Confessions of a Bible Glosser

magnificatLast Sunday, I got convicted of a bad reading habit. 

I admit, when I found out that in our study of Luke, we’d be spending an entire sermon on Mary’s Magnificat, I was a little unenthused. I’ve read that thing a million times, and it’s a nice little song and all, but seriously, a whole sermon on it?

Prepared to be bored, I got out my iTouch and readied it for multi-tasking.  I read my Bible on it during church, so it’s pretty easy to surreptitiously switch over to another program without anyone noticing.  Bad habit, I know.

But our pastor proceeded to give a great sermon, explaining just why this little portion of scripture was worthy of our attention. For example, did you know that young Mary expounds on 17 attributes of God in her song?  There’s an entire theology wrapped up in those nine verses (Luke 1:46-55).  She also demonstrates the right attitude to present when facing trials, something especially handy these days. 

And here I was, guilty of glossing over this section, time and time again.  It made me wonder if I’ve ever really tried to understand it.  I’d simply took it at face value, as a cute song of thanks, and moved onto more interesting things (in this case, John the Baptist’s birth). 

I’m recognizing that if I’m to believe that the Bible is God’s word, I’ve got to realize that means all of it, even Leviticus (which has worked in the past for me as an excellent insomnia cure).  By glossing over some parts and picking others as more worthy, my reading habits indicate that I’m not devoted to the whole of it. 

So what’s a Bible glosser to do?  I haven’t quite figured this part out.  But I think it’s going to require a serious effort to study all of it, not just my favorite bits.  Perhaps it will involve heavy use of my footnotes, which help clue me into why boring parts shouldn’t be so boring.  I’ve got a great version with excellent footnotes, the ESV Study Bible, and I need to be taking advantage of the additional information it provides. 

But most importantly, I think it’s a matter of attitude and of thirst.  If I’m easily quenched by the obvious, surface stuff, I’m missing out on another level of teaching, reproof, correction, training in righteousness, and equipping (2 Timothy 3:16-17). 

And I want more. I want the full Word and all its power to pierce the division of my soul and spirit and discern the thoughts and intentions of my heart (Hebrews 4:12).

I won’t settle for less.


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4 CommentsLeave a comment

  1. Ohhhh I just got convicted of that recently. Not so much with sermons but with the devotional I was reading. I found myself more interested in what the writer was saying and just glossing over the scriptures.

    AL: I do the same thing! I get in a “been there, done that” kind of attitude.

  2. Multi tasking during church: tsk.

    On the other hand, following along with a Bible with commentary is questionable too. I find myself following all the “see also” notes and practically vibrating with the need to raise my hand and add to the sermon with what I have found.

    Your church’s sermon series sounds fabulous!!!!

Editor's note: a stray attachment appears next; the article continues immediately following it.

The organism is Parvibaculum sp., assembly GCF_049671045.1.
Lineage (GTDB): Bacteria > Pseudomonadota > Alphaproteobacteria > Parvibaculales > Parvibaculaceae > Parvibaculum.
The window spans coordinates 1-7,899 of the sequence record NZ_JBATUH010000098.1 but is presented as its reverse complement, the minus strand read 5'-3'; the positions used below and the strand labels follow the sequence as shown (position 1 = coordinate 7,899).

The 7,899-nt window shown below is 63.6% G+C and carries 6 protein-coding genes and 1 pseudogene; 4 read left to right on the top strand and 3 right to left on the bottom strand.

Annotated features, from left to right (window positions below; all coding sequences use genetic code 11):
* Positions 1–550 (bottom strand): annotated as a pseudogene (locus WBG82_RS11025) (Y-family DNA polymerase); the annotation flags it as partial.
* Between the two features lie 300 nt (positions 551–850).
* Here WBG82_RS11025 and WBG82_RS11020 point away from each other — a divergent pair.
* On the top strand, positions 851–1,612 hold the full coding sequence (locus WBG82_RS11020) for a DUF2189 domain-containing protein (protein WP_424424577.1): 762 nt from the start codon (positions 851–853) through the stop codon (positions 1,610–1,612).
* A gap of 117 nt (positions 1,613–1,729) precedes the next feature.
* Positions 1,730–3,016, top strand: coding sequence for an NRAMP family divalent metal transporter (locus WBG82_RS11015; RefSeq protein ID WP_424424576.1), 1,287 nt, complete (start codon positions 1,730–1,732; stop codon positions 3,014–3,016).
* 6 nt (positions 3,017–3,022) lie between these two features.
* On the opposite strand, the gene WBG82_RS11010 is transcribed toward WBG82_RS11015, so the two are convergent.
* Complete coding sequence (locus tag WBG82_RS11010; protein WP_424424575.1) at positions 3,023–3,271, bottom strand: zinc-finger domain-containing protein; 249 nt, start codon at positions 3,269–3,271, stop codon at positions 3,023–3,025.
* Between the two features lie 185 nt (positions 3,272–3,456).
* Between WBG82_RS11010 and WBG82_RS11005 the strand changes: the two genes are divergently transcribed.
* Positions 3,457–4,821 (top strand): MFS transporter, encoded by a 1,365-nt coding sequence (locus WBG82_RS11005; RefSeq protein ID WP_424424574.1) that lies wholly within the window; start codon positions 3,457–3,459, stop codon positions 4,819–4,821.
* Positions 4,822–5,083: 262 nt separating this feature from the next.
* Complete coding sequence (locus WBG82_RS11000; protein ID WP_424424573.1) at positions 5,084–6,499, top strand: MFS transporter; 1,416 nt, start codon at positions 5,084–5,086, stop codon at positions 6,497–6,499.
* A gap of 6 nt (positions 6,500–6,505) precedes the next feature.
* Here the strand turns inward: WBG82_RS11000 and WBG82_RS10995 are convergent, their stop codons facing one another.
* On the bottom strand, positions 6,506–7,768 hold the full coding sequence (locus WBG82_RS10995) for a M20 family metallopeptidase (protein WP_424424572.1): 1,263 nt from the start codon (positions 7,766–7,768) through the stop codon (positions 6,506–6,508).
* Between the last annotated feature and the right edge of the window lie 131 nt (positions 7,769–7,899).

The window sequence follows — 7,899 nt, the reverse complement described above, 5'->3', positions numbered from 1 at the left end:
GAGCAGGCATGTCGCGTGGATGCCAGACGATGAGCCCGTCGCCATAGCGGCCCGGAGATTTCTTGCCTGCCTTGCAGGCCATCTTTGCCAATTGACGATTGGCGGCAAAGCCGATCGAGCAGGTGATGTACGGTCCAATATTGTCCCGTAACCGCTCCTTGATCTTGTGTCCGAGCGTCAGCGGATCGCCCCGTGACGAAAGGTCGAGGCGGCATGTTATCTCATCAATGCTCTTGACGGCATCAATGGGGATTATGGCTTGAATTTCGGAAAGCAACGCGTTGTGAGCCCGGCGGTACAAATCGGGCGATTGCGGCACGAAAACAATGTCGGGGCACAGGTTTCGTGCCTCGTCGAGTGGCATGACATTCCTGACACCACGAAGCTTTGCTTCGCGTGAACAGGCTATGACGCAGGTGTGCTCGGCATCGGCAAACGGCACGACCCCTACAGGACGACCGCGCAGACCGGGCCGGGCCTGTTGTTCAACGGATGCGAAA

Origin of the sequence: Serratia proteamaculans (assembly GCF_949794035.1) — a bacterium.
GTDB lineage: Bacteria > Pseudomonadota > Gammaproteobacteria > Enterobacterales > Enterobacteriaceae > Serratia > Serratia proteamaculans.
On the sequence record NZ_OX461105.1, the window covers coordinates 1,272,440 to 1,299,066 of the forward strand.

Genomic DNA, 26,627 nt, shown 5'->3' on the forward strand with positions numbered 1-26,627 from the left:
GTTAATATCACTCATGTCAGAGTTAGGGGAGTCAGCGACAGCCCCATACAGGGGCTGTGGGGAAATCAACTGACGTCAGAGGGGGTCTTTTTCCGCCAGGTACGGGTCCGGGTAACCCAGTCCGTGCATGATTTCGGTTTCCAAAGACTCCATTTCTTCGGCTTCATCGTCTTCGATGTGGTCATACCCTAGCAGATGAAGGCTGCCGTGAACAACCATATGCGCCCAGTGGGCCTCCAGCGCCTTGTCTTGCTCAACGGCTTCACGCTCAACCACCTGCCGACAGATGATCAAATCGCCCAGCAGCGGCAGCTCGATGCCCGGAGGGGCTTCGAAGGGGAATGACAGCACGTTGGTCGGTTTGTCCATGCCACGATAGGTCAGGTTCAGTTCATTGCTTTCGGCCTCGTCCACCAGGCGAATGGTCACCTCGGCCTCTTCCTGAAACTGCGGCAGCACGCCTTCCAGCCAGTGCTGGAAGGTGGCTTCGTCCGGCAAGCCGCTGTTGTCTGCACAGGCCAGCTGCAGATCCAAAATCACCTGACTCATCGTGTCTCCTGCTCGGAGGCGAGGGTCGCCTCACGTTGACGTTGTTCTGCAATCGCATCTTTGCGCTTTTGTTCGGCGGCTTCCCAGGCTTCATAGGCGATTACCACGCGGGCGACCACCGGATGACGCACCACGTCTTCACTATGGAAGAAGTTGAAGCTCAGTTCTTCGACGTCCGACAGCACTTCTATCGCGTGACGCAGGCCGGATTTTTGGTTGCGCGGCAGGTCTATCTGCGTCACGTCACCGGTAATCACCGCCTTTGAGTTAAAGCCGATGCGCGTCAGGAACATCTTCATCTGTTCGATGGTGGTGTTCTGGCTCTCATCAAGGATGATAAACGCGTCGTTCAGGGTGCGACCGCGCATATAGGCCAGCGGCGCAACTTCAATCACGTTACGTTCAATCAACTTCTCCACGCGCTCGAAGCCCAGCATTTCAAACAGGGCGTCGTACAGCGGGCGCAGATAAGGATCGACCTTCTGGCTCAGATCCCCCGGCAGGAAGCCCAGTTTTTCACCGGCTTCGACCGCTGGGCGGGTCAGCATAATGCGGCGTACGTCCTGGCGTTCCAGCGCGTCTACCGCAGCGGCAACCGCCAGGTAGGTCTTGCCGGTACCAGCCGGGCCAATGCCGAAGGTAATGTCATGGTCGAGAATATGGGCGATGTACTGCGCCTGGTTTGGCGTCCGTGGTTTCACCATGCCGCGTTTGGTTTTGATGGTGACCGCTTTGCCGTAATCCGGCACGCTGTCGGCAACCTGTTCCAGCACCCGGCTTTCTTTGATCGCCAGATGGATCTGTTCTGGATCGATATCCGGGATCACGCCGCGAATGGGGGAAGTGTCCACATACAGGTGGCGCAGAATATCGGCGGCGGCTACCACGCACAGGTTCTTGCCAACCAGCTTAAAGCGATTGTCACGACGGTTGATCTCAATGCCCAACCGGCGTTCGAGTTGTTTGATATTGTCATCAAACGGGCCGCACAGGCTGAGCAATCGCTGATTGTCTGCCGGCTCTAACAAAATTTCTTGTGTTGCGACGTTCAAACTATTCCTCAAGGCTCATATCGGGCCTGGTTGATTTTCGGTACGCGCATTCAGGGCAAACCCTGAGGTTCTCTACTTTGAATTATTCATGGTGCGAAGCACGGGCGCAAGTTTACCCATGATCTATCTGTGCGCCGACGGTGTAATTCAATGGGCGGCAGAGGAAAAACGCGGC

AL: There are so many lovely distractions out there, if you’re looking for them. =) The sermon series is great…and we’ve got 3 years worth of it to come.

  3. This can be something we can slip into easily, particularly with the Gospels in stories that we all know so well…the Prodigal Son, the Good Samaritan, the woman at the well, etc. This is why I try not to write in my Bible so I can see it with fresh eyes each time I read it. I’m in the minority on that, but it’s helped me. And as much as I loved getting my ESV Study Bible, I started to wonder if it might be a danger as well – to focus on all the wonderful features of it at the expense of the Bible itself. It’s hard to find a balance in that.

    On a side note, I’d echo your comments on Pastor Mark and say he’s really been a great help to me in seeing Bible passages in a new and different way. Today I was listening to his sermon series on Nehemiah and he compared Nehemiah’s actions to those used in MMAFighting (!) Hadn’t considered that one before ! I’m enjoying his series on Luke as well.

    AL: Good points Joe. We can rely too much on our notes too, to use them as an excuse to avoid actually reading parts. I like to read from different Bibles, too, some with different footnotes and different translations, to keep it fresh.

    It’s great how many people are benefiting from all those online resources. Weird (but really neat) to be talking about my church’s sermons with someone on the other side of the country!

  4. I’m the same way….my husband decided we were going to start reading Genesis again, and I thought, “Genesis? Can’t we just skip the Old Testament and go right into the Gospels?” But you’re right – all of it is God’s word. I’m going to have to make an effort to focus on what He’s saying to me instead of dismissing the stories I’ve known since childhood…

    AL: Genesis is a tough one, I hear you. Those can feel like “children’s” stories if you’re not careful. One thing that helped me was my pastor’s series on Genesis, available online. Perhaps you and your husband might enjoy listening to some of them as you go through the book.

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